Looking at Elias Robinson-Rodriquez’s smiling face, you’d never know that the 1-year-old boy has already endured three open heart surgeries in his short life. His troubles began before he was even born, when mom Abigail Robinson learned that he had a congenital heart defect called transposition of the great arteries.
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Elias had his first heart surgery to reverse his arteries to the proper position when he was just 4 weeks old. He was in the hospital for the first 70 days of his life. A few short months later, he returned to have his second surgery to repair one of his heart’s valves.
“It was definitely nerve-wracking to think about our kid… going for open-heart surgery,” said Abigail. “That’s a lot to take in. I don’t know many grown adults that have gone through this, let alone a small infant.”
Elias began to recover once again, but the family knew he was facing a lifetime of open-heart surgeries in his future. Then, they got a call from Dell Children’s Medical Center in Austin, Texas, which offered a light at the end of the tunnel.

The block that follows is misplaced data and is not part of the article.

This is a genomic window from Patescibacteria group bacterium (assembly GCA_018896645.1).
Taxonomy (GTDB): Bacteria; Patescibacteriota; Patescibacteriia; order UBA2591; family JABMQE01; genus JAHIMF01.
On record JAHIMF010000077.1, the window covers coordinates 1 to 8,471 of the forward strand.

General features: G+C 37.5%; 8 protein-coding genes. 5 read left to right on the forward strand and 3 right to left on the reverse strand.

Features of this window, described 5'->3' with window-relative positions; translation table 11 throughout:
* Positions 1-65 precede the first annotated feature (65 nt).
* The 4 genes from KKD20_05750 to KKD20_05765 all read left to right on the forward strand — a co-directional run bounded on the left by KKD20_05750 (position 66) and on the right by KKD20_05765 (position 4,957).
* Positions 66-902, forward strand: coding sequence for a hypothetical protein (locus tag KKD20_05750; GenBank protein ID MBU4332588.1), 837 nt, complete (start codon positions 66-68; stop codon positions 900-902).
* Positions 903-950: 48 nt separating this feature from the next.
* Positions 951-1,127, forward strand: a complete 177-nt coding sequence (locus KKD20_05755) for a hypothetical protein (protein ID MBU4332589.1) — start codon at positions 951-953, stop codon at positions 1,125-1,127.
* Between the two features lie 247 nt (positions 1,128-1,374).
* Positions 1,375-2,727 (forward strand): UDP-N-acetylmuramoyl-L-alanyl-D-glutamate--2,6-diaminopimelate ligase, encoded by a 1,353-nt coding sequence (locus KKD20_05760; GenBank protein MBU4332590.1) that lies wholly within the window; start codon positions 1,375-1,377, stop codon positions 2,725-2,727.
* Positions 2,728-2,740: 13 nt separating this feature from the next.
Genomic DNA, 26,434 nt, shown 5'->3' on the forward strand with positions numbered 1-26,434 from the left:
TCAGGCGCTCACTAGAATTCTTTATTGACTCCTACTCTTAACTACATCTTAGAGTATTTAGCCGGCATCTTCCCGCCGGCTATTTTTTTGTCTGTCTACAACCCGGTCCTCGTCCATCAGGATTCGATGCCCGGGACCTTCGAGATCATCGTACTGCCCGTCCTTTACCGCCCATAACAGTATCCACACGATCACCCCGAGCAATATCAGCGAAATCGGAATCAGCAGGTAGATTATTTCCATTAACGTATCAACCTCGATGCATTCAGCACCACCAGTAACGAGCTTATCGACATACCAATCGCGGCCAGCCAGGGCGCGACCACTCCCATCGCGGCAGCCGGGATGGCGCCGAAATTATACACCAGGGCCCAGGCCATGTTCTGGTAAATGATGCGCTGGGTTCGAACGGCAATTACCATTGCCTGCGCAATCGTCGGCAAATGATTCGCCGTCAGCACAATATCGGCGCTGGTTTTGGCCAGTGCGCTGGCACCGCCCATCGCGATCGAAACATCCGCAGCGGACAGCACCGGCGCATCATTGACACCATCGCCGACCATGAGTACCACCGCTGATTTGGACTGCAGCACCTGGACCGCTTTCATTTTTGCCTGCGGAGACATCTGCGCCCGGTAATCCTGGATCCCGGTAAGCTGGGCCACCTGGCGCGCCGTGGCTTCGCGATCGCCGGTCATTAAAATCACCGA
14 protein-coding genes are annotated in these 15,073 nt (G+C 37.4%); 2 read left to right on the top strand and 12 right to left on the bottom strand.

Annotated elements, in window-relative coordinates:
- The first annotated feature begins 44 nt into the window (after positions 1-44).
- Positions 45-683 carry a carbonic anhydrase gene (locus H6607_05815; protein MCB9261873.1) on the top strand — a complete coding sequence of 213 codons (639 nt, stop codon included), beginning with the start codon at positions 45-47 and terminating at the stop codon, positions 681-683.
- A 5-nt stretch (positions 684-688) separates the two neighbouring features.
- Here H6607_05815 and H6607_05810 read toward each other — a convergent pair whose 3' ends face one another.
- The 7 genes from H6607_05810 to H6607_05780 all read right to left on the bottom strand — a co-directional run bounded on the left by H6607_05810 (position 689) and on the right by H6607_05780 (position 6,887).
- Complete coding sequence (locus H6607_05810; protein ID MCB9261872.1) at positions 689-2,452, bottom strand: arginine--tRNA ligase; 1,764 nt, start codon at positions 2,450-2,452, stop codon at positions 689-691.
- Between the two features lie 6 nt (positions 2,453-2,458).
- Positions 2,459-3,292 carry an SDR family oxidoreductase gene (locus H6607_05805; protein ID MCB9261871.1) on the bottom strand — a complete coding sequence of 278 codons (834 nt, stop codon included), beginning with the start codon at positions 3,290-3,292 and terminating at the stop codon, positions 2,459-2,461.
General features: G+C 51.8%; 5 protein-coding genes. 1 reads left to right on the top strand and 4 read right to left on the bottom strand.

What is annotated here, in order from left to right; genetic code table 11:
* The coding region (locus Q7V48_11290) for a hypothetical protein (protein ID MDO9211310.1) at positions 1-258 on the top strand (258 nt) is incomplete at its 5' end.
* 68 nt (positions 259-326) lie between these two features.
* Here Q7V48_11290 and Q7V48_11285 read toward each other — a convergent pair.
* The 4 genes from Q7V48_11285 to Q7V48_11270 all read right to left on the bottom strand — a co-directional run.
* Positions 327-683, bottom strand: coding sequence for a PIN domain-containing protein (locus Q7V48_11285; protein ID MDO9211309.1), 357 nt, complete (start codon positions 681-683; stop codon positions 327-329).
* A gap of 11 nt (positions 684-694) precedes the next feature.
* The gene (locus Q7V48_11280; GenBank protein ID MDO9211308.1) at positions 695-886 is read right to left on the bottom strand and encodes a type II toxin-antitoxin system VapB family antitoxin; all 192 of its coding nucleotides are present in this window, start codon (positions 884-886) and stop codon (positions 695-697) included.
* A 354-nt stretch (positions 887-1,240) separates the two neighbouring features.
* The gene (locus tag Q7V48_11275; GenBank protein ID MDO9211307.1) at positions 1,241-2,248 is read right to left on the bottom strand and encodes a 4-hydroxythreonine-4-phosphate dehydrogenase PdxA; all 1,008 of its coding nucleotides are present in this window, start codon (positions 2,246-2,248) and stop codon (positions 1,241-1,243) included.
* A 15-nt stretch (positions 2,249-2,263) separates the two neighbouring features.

Elias was given the chance to have a partial heart transplant, a procedure so rare it’s only been done on six children in the world. This surgery would transplant a live aortic valve from a donor heart into Elias’ heart. This way, the valve will grow with him, so he won’t have to have more valve-repair surgeries.
Abigail and her family researched the idea, even reaching out to the mother of a child who’d had it done previously. When she learned that the child was “thriving,”she knew they had to give it a shot.
“For us, it was a leap of faith with a team that we knew could do it,” said Elias’s father, Christian Rodriquez.
Just two days after giving the okay, the family got the call of a lifetime. There was a donor valve available for Elias.
Elias had his groundbreaking 11-hour surgery in June. He received a valve from an anonymous donor, and he’s now out of the hospital and doing great! In fact, he just celebrated his first birthday, and his family is breathing a sigh of relief.
“It definitely does feel like a new chapter,” said Abigail. “It is a huge relief off our shoulders to not have to worry, in a sense. While there is some [concern], we don’t want to live in fear, so we’re just trying to live our lives right now.”
Doctors think this procedure could be “a breakthrough for children,”helping them avoid multiple surgeries throughout their lives! We hope to get updates from Elias as he continues to grow, thanks to his new heart valve.
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